will occur and that the designated drugs will not function as intended under the protocol, causing unnecessary suffering.

The experts would also need to review reports of observations of previous executions by lethal injection, including autopsies and toxicology reports and reports of complications, in order to form an opinion on the likelihood that condemned inmates in Florida have suffered painful and torturous deaths by lethal injection. It would also be necessary for the experts to review the documents related to the adoption of lethal injection as a means of execution in Florida in order to assess, among other issues, the criteria used for choosing the lethal injection protocols, whether the protocols were evaluated scientifically before being adopted, whether alternative protocols were considered, and whether there was an awareness of the risk of inflicting pain. Only after reviewing these records would Mr. Diaz’s expert witnesses be able to testify fully and fairly.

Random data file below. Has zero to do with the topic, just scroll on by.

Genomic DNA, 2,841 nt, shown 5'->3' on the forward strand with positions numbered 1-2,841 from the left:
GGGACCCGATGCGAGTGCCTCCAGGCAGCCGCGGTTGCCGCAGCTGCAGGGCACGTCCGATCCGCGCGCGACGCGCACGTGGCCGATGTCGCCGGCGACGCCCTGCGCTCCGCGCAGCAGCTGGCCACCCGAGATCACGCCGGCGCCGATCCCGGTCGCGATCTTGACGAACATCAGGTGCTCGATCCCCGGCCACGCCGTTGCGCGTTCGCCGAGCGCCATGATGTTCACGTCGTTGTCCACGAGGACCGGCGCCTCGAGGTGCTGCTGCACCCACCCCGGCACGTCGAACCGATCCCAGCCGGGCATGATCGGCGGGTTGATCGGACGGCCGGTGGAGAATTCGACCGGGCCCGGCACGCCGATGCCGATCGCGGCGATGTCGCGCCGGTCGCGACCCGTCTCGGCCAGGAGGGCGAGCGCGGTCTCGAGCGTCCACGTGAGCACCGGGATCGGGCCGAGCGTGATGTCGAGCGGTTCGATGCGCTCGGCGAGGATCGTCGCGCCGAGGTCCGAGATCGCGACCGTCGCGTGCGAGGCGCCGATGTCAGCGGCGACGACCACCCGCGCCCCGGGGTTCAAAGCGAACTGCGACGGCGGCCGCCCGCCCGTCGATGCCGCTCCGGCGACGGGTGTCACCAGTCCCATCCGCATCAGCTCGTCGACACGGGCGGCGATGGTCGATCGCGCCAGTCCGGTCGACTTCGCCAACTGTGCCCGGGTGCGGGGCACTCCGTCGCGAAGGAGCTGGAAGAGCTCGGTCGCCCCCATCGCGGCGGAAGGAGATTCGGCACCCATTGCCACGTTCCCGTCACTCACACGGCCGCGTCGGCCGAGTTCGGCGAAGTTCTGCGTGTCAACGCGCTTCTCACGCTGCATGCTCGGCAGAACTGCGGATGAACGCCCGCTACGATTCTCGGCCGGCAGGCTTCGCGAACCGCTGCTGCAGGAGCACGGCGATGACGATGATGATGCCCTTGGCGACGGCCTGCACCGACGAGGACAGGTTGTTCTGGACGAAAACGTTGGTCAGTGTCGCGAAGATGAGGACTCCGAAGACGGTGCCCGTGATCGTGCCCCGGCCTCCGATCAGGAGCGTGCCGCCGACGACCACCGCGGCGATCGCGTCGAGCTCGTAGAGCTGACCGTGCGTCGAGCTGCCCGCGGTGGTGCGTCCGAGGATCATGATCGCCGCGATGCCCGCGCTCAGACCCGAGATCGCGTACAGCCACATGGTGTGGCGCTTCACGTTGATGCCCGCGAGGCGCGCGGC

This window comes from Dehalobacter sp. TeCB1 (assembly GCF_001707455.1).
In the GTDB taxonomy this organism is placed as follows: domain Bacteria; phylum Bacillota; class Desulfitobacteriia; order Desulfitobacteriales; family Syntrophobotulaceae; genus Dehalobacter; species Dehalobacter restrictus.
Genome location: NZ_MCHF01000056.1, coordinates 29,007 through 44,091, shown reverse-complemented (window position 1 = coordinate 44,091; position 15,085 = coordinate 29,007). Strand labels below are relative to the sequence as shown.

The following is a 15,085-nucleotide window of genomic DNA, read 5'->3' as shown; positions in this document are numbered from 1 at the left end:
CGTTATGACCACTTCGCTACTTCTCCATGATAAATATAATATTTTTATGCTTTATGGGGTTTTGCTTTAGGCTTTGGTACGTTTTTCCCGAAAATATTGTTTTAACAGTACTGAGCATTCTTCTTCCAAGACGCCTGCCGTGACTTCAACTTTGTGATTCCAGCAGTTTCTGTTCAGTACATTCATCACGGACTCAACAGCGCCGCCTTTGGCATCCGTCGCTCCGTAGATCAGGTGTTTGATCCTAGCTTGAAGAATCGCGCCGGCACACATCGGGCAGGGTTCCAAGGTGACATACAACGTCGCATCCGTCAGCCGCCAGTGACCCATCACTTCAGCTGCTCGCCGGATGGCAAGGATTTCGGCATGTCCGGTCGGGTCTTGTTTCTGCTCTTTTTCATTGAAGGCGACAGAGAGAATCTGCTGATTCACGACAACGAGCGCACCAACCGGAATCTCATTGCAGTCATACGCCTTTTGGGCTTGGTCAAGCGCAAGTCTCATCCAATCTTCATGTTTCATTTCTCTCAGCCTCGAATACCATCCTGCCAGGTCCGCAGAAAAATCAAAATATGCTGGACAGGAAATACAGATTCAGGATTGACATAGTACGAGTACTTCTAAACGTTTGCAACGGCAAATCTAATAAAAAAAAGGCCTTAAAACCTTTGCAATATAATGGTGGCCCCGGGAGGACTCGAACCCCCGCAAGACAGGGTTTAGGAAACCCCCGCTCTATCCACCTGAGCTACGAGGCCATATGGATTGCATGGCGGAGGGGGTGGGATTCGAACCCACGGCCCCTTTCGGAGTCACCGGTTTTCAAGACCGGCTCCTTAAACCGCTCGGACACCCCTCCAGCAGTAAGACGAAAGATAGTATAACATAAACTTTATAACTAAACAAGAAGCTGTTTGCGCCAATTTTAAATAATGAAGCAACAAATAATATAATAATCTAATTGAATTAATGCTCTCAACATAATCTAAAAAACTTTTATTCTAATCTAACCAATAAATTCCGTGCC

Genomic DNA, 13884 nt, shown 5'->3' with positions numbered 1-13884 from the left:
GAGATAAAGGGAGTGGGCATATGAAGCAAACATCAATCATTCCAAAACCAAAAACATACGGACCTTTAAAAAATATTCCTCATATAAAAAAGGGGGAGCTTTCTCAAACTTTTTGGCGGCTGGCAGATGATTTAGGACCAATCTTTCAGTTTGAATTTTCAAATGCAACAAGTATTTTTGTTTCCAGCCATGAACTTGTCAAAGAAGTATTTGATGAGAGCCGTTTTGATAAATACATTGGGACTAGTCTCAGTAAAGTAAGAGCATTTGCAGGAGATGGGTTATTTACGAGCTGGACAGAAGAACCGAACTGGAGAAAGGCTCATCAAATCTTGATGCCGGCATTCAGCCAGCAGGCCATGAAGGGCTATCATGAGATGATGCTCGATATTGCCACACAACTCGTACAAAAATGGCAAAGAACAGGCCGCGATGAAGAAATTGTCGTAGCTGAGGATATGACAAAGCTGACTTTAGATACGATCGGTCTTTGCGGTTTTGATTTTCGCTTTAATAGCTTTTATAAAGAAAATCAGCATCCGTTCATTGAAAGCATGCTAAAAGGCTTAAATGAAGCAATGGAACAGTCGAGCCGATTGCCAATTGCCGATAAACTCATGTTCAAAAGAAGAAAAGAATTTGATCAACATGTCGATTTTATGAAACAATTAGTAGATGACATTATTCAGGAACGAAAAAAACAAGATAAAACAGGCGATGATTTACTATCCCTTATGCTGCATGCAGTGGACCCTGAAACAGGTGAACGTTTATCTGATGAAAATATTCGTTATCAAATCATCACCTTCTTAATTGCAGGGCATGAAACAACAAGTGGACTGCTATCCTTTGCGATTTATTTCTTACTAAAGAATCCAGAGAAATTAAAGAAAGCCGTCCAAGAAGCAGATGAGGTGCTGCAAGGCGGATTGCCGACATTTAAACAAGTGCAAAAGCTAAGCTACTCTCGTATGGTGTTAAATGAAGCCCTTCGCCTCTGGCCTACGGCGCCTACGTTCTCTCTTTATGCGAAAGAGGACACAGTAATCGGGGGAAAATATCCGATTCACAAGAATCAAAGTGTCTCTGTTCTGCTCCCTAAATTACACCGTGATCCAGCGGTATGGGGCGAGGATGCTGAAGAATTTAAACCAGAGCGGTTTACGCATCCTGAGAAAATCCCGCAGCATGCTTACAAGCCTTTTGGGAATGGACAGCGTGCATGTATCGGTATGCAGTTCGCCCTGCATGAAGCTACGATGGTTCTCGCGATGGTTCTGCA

Additionally, the lower court made factual findings which are unsupported by the record. For example, the court found that Mr. Diaz should have requested records from the Medical Examiner’s Office "prior to filing the 2006 motion and not at the Huff hearing" (PC-R2. 1528). The records sought pertained only to the post-mortem examinations of Hill, Rutherford and Rolling. With the exception of Hill, these records would not have existed prior to the filing of Mr. Diaz’s motion to vacate on September 25, 2006. The court made additional bizarre findings that


2 While Mr. Diaz has received a copy of DOC’s new protocol, the new protocol generates many additional questions and concerns. It further indicates that additional documentation is being kept pertaining to executions. Specifically, DOC indicates that it creates and maintains checklists after each execution. Counsel is entitled to copies of the checklists for the three most recent executions.

have no basis in the record, but appear to be based on the Court’s personal opinion.